Hishammuddin said Friday that Malaysian authorities were awaiting permission from Kazakhstan’s government to use the country as a staging area for the northern corridor search.
That clearly signals that Malaysian authorities are not ready to give up on the possibility the plane could still be found far from the focus of current search efforts.
“Obviously, the search now has taken a global perspective,” Hishammuddin said.
More details emerge
At Friday’s daily news briefing, Hishammuddin said authorities were aware of news reports that Flight 370’s pilot, Capt. Zaharie Ahmad Shah, had placed a cell phone call shortly before the flight departed.
He said they had passed the information to investigators. The significance of the call was unclear.
Also, Malaysia Airlines CEO Ahmad Jauhari Yahya acknowledged the plane was carrying a cargo of lithium-ion batteries, although he didn’t specify the volume of the shipment.
Lithium-ion batteries are the type commonly used in laptops and cell phones, and have been known to explode, although that occurs rarely.
They were implicated in the fatal crash of a UPS cargo plane in Dubai in 2010, and lithium-ion batteries used to power components on Boeing 787s were blamed for fires in those planes.
There’s no evidence to suggest the batteries did, or did not, play a role in the disappearance of the plane, and Yahya said they are routine cargo aboard aircraft.
“They are not declared dangerous goods” he said, adding that they were “some small batteries, not big batteries.”
Deleted files sought
Malaysian authorities say they believe that the missing plane was deliberately flown off course on its scheduled flight from Kuala Lumpur to Beijing. But they haven’t so far found any clear evidence to indicate who might have changed the plane’s path and why.
The pilot and first officer of the plane have come under particular scrutiny, especially in light of information suggesting a sharp turn in the flight path had been programmed into the plane’s flight management system before one of the pilots gave a routine sign-off to Malaysian air traffic controllers.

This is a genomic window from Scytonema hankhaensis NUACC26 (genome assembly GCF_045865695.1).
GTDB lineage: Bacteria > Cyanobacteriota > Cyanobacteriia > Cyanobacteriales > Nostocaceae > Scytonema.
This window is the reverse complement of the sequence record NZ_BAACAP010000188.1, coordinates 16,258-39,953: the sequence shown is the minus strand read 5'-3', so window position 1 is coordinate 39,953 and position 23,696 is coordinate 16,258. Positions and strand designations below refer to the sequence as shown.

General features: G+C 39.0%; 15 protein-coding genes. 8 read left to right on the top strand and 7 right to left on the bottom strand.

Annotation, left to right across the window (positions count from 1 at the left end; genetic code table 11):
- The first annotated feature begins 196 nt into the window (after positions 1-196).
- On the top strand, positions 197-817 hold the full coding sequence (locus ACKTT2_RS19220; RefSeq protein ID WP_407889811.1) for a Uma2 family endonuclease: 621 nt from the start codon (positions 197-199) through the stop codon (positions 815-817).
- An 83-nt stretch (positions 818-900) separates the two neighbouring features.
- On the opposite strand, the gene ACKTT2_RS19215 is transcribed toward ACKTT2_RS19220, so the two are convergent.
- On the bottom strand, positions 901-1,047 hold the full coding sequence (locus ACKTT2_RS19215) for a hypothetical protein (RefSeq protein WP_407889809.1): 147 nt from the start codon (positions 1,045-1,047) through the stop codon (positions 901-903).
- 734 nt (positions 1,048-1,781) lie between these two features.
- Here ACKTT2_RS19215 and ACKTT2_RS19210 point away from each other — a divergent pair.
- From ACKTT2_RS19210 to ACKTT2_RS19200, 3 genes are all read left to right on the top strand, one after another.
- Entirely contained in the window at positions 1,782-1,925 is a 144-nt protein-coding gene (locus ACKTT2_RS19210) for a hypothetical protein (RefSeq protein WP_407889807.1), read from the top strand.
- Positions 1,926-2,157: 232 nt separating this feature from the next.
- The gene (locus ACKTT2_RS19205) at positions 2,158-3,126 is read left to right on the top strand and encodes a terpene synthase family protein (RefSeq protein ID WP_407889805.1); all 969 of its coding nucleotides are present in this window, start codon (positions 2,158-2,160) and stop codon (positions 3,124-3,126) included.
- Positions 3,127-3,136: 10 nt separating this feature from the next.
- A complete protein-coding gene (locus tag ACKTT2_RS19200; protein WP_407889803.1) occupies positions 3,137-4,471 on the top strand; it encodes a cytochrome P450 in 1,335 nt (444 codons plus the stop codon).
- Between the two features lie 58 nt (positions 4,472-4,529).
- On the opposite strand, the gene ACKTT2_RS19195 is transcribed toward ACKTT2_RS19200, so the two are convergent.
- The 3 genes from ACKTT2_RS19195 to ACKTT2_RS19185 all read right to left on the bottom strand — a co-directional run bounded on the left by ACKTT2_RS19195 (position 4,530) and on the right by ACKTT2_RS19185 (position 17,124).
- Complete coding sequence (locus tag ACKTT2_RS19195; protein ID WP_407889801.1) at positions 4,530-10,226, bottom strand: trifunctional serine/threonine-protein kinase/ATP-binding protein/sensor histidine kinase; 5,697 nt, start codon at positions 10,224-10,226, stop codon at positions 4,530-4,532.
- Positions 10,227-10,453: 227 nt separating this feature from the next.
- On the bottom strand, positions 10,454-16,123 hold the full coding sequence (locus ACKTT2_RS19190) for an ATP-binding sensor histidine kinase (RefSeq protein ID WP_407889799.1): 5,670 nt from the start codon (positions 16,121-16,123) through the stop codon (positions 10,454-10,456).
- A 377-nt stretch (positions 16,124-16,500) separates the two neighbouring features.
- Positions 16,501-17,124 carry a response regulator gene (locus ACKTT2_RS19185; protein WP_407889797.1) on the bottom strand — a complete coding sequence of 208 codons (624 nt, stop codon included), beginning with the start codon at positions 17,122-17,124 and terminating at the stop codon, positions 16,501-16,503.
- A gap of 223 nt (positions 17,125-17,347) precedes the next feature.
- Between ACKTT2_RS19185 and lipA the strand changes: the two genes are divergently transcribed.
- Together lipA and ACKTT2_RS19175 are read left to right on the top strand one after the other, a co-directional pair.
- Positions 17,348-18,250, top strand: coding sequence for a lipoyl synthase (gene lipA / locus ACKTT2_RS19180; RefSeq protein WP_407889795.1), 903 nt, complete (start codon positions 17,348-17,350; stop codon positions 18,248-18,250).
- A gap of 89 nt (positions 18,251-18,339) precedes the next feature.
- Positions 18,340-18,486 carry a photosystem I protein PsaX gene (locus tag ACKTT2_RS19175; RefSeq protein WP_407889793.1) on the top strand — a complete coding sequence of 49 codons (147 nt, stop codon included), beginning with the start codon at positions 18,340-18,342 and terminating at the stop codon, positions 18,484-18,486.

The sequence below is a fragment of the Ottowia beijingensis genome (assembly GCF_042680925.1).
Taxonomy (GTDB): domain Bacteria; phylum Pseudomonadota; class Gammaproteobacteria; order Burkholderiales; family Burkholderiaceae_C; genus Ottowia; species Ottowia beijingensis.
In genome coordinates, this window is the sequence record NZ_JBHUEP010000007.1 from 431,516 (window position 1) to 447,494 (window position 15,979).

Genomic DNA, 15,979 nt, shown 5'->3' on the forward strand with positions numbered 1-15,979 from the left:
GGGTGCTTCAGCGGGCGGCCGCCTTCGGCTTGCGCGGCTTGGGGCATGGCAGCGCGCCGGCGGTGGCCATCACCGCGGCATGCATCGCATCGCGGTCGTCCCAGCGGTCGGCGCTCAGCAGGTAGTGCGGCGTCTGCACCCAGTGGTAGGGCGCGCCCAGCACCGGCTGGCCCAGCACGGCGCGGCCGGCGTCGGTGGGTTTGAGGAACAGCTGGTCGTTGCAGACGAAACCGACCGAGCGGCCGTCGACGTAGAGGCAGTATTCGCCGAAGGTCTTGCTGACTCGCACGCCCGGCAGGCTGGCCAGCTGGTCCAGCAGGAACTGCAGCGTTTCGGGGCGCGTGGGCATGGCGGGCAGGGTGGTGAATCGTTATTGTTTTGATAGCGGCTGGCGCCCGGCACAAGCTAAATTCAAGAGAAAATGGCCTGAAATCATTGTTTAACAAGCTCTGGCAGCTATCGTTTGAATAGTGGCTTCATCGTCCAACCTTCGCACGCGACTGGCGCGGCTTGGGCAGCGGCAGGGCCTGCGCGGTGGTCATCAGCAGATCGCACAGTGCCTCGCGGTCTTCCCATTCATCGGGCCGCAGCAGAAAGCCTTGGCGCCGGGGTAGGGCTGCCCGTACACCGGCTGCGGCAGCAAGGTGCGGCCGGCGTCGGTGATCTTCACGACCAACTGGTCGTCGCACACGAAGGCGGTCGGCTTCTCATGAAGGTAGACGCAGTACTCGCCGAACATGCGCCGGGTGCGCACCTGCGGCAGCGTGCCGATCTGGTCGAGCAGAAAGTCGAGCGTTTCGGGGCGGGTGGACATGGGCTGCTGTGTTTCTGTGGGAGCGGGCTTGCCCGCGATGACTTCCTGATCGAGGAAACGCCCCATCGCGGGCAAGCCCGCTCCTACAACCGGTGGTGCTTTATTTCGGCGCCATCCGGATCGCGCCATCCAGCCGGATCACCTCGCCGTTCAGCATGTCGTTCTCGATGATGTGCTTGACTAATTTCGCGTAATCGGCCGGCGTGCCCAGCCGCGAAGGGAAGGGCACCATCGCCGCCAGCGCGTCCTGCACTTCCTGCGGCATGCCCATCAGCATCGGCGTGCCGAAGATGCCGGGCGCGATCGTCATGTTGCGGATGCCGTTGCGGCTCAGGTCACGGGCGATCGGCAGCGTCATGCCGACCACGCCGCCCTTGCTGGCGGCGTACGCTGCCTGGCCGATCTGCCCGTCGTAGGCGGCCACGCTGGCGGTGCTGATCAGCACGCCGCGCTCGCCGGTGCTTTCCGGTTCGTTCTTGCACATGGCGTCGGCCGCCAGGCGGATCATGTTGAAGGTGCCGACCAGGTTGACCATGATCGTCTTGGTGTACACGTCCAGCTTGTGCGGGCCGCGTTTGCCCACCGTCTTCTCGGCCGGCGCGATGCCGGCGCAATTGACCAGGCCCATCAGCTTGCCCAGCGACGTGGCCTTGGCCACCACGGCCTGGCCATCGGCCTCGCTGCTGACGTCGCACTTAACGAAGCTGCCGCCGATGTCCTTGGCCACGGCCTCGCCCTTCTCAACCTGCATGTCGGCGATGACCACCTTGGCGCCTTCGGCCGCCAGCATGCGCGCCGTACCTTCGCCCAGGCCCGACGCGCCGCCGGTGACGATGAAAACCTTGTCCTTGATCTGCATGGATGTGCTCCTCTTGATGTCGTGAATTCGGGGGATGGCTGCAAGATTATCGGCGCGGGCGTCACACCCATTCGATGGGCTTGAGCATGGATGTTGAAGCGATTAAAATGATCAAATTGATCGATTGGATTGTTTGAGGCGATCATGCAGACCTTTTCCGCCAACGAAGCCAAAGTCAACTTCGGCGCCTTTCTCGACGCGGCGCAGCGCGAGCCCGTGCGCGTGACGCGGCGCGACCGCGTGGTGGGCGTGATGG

Question marks remain over data that authorities say was deleted from the hard drive of a flight simulator found at Zaharie’s home.
On Thursday, a U.S. official familiar with the investigation said an FBI team is confident that it will be able to retrieve at least some of the deleted files.
Investigators will also analyze websites that Zaharie and the first officer, Fariq Ab Hamid, may have visited recently, the official said on the condition of anonymity.
Passengers also continue to be investigated. On Friday, Hishammuddin said Ukraine told Malaysia that background checks on its citizens aboard the plane had come back clear.
The length of the search and the often frustrating lack of information have left many family members angry. Some have accused Malaysian officials of withholding information, or at the very least failing to update them.
For the first time since the plane disappeared, Malaysia sent a high-level delegation to Beijing to brief relatives who had opted not to travel to Malaysia to wait out the search.
Hishammuddin said the 3½-hour meeting went as well as could be expected, given the lack of information about what happened to the plane.
“Although we answered most of the questions they raised, we could not answer them all,” he said.
“The one question that they really want to know is the answer to which we do not have,” he said, “which is: ‘Where are their loved ones, and where is the airplane?'”
Selamat Omar, whose son was on board the plane, said the wait for answers has been agonizing.
“I do feel sad, it’s been 14 days,” he said. “I’m still waiting for answers from the government. The sadness is still there, but I’m just going to stay strong.”
Omar’s son, Khairul Amri, has attracted the attention of authorities because of his experience as a flight engineer. Omar said authorities have not contacted him and he is confident his son had nothing to do with the plane’s disappearance.